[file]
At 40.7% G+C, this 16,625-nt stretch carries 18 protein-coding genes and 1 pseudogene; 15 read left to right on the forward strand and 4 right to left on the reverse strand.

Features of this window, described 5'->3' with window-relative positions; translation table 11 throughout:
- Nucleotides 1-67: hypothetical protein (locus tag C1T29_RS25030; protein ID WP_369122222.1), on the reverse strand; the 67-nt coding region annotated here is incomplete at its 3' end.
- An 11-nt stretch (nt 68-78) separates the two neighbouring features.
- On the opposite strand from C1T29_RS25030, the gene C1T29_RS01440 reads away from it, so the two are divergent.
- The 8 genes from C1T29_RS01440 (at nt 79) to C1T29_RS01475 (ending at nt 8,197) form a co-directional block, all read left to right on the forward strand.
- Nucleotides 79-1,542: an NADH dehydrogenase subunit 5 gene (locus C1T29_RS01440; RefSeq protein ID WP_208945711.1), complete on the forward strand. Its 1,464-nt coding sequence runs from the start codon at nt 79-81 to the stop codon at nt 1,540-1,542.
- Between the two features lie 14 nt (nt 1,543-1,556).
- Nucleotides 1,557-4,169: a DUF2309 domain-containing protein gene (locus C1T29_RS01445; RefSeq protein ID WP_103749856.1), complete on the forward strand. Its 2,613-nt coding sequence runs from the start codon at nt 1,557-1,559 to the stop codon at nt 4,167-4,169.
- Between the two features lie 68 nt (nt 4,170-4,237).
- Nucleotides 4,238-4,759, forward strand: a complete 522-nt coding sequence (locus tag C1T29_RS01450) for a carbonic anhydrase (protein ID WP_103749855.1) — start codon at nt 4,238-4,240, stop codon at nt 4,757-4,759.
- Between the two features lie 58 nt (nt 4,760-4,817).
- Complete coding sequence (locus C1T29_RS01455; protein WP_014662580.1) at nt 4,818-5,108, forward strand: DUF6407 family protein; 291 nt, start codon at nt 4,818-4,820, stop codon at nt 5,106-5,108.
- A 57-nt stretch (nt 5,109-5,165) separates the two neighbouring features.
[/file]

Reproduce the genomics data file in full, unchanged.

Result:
At 40.7% G+C, this 16,625-nt stretch carries 18 protein-coding genes and 1 pseudogene; 15 read left to right on the forward strand and 4 right to left on the reverse strand.

Features of this window, described 5'->3' with window-relative positions; translation table 11 throughout:
- Nucleotides 1-67: hypothetical protein (locus tag C1T29_RS25030; protein ID WP_369122222.1), on the reverse strand; the 67-nt coding region annotated here is incomplete at its 3' end.
- An 11-nt stretch (nt 68-78) separates the two neighbouring features.
- On the opposite strand from C1T29_RS25030, the gene C1T29_RS01440 reads away from it, so the two are divergent.
- The 8 genes from C1T29_RS01440 (at nt 79) to C1T29_RS01475 (ending at nt 8,197) form a co-directional block, all read left to right on the forward strand.
- Nucleotides 79-1,542: an NADH dehydrogenase subunit 5 gene (locus C1T29_RS01440; RefSeq protein ID WP_208945711.1), complete on the forward strand. Its 1,464-nt coding sequence runs from the start codon at nt 79-81 to the stop codon at nt 1,540-1,542.
- Between the two features lie 14 nt (nt 1,543-1,556).
- Nucleotides 1,557-4,169: a DUF2309 domain-containing protein gene (locus C1T29_RS01445; RefSeq protein ID WP_103749856.1), complete on the forward strand. Its 2,613-nt coding sequence runs from the start codon at nt 1,557-1,559 to the stop codon at nt 4,167-4,169.
- Between the two features lie 68 nt (nt 4,170-4,237).
- Nucleotides 4,238-4,759, forward strand: a complete 522-nt coding sequence (locus tag C1T29_RS01450) for a carbonic anhydrase (protein ID WP_103749855.1) — start codon at nt 4,238-4,240, stop codon at nt 4,757-4,759.
- Between the two features lie 58 nt (nt 4,760-4,817).
- Complete coding sequence (locus C1T29_RS01455; protein WP_014662580.1) at nt 4,818-5,108, forward strand: DUF6407 family protein; 291 nt, start codon at nt 4,818-4,820, stop codon at nt 5,106-5,108.
- A 57-nt stretch (nt 5,109-5,165) separates the two neighbouring features.